Tag Archives: disclosure of abuse secret

In the Wake of a Tiger

Facial markings on “Sultan” (T72), Ranthambhore Tiger Reserve, India, Author Dibyendhu Ash (CC BY-SA 3.0 Unported)

“Tiger, tiger, burning bright
In the forests of the night…
What the hammer? What the chain?
In what furnace was thy brain?
What the anvil, what the grasp
Dare its deadly terrors clasp?”

The Tiger, William Blake

“How do you do? I’m an incest survivor.” You don’t hear that often. When should abuse victims first introduce the subject of abuse into conversation with friends and acquaintances [1]?

It is, of course, up to victims whether or not to disclose the fact of their abuse. We tend to err in one direction or the other – disclosing to strangers, before a sufficient degree of intimacy has been established to support discussion of such personal subject matter, while keeping the abuse entirely secret from friends (even spouses), sometimes for decades.

Victims can choose the setting, and establish parameters for this conversation. We can speak with one individual or several. “There’s something about me I’d like you to know.” “Let’s take a walk (or sit here for awhile, before the others get back).” “This is hard for me to talk about.” “It would be easier, if you asked specific questions (or didn’t ask questions, right now).”

But the topic of abuse makes people uncomfortable. No doubt about it. Few people unfamiliar with abuse – physical, emotional, sexual or neglect – will know how to respond to such information, at the outset.

Not that any sort of etiquette applies. Still, do they ask for more details? Or would questions be intrusive, insensitive? Should they hide their discomfort, move the conversation along to a less personal topic, as if abuse had not been mentioned? Or should they express shock, reach out to us – appalled that we would have suffered to such an extent?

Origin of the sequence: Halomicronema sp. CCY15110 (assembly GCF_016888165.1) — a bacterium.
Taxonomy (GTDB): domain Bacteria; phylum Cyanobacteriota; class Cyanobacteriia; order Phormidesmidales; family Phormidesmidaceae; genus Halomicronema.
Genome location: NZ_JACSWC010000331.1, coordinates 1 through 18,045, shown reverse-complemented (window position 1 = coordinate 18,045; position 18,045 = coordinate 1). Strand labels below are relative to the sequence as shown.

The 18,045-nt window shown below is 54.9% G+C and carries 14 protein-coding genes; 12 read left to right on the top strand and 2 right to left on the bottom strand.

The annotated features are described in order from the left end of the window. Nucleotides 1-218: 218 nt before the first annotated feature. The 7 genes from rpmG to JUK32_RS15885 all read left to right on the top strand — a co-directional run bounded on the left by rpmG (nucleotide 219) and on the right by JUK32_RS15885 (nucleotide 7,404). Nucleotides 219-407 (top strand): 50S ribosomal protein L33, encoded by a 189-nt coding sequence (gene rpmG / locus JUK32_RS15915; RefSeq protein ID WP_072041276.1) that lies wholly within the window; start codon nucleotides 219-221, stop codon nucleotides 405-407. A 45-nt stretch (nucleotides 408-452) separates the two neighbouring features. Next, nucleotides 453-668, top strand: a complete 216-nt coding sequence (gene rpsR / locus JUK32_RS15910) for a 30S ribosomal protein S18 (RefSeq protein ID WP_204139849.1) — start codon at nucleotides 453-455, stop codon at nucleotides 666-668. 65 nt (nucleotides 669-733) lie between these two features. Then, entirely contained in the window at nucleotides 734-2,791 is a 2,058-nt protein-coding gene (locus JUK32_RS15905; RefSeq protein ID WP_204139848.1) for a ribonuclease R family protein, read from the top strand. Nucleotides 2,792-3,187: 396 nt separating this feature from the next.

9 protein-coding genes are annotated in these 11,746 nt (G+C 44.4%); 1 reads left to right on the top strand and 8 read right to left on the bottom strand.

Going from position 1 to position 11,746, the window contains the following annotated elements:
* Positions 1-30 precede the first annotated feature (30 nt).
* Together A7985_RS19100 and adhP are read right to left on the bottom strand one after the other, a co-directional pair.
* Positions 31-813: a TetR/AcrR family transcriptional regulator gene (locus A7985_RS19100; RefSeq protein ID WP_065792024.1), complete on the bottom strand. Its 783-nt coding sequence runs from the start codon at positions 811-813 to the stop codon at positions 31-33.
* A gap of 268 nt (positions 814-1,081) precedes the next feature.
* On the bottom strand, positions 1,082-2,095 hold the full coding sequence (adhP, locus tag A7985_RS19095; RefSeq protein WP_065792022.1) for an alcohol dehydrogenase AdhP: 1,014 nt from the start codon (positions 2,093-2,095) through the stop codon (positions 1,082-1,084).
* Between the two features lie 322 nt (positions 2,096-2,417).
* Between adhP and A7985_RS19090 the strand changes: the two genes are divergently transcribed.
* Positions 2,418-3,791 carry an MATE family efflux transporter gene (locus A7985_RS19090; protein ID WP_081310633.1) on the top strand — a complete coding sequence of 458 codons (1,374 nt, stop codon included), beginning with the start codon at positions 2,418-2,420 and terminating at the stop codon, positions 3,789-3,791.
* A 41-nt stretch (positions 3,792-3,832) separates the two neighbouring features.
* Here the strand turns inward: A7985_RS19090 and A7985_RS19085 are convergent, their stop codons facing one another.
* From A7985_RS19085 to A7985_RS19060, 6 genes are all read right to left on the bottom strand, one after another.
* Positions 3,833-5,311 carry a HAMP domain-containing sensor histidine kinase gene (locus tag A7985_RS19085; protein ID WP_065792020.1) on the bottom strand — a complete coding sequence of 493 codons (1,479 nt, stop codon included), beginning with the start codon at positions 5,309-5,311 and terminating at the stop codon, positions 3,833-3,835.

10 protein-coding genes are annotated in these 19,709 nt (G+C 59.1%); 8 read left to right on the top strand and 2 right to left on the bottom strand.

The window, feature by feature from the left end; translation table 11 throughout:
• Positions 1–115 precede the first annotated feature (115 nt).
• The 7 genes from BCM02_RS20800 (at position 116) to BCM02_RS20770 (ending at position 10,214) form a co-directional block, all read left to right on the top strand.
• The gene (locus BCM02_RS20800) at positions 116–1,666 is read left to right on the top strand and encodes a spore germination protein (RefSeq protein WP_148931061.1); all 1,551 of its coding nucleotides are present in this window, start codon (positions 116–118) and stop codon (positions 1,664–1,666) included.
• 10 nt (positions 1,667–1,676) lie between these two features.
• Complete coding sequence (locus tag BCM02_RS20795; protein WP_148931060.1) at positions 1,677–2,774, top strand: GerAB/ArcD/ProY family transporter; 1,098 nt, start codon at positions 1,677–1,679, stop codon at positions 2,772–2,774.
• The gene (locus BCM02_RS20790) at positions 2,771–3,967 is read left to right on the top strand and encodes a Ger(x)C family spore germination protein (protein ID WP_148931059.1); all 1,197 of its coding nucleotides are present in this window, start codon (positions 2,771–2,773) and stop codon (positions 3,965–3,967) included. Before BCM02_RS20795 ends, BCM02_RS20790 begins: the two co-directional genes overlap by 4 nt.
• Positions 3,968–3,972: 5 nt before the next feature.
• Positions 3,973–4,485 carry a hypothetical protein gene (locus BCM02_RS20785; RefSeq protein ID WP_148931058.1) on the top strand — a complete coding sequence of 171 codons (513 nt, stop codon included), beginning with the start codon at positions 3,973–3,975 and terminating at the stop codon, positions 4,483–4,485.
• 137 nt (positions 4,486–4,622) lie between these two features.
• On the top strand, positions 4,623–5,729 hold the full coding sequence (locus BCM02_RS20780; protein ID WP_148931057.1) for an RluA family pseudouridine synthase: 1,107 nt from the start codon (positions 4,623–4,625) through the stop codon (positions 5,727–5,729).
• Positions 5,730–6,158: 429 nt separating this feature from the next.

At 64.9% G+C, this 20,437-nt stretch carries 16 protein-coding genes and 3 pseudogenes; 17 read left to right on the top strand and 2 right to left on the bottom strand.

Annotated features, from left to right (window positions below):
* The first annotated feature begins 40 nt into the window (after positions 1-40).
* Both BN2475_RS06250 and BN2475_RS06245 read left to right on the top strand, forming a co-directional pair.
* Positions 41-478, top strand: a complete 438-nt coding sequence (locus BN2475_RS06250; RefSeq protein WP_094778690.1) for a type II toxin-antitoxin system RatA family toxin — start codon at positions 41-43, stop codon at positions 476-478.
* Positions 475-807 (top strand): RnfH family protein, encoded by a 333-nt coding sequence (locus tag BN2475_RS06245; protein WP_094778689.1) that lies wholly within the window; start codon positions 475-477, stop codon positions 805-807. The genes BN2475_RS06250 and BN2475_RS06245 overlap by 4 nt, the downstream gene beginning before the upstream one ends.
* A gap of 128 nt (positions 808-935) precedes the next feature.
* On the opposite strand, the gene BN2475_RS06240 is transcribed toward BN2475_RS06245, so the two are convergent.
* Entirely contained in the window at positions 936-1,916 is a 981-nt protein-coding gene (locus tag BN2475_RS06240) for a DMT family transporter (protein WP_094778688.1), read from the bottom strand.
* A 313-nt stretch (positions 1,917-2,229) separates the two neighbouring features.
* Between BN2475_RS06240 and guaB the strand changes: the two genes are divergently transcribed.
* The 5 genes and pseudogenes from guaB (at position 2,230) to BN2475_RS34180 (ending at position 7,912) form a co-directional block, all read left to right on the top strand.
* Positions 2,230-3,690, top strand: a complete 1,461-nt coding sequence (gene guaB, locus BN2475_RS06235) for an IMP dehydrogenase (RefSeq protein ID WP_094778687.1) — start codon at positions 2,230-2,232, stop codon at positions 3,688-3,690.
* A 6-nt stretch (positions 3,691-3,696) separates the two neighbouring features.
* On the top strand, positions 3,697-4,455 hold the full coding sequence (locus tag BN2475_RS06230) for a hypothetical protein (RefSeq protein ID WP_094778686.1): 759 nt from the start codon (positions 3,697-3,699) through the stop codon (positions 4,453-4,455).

Keeping silent allows some victims to ignore the painful reality of their abuse. A few will attempt to build a life on this fragile foundation. But the victims of a tiger attack will inevitably reveal their scars. We may as well enlist the aid of friends and relations in dealing with those scars…or, at any rate, attempt to do so. Continue reading

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Filed under Child Abuse, Emotional Abuse, Neglect, Physical Abuse, Sexual Abuse

Intimacy and the Real Self

As abuse victims, the majority of us have trust issues.  Intimacy, in other words, is a challenge for us. Lovers are likely to be selected for their inability to permit intimacy (or might as well be). The closer they get to us, the greater the chance they will run.

In the agony of trying to hold onto someone unwilling to commit, we lose sight of one essential fact. The closer they get, the greater the chance we will run. The attraction evaporates.

Our trust issues may be such that we cannot even allow for friendships. If we have managed to form valued relationships, we may still keep friends at arm’s length. While we need not fear or distrust genuine friends, it can be difficult for us to believe friends would remain loyal, if they knew all our flaws.

Our “true” selves.

Safety Zone

Painful as it is, abuse victims often rely on distance – geographic and emotional. Intimacy can be so unfamiliar it makes us nervous. Distance provides us a “safety” zone within which our secret selves live.

There is no actual safety in such a zone. It is merely a no man’s land with which we surround ourselves. Isolation takes the place of barbed wire, keeping us in and others out.

The Secret Self

Secrets can flourish within that zone. We need not explain the myriad after-effects of abuse (after-effects for which we may have been rejected in the past, for which we may despise ourselves).

We need not explain our eating disorders or sexual difficulties.  We need not explain what has compelled us to sleep with “so many” – or “so few” – men (or women, for that matter). We need not explain our complex reasons for remaining in abusive relationships – reasons we may not fully understand ourselves.

The Hidden Self

None of these secret flaws – these “terrible” aspects of what we view as our true selves – is harmful to others [1].

Strangely, we take no notice of our many positive qualities. It is as if these qualities were invisible to us, hidden in the same way we hide the worst details of the abuse and its after-effects from others. Continue reading

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Filed under Child Abuse, Emotional Abuse, Neglect, Physical Abuse, Prostitution, Sexual Abuse, Violence Against Women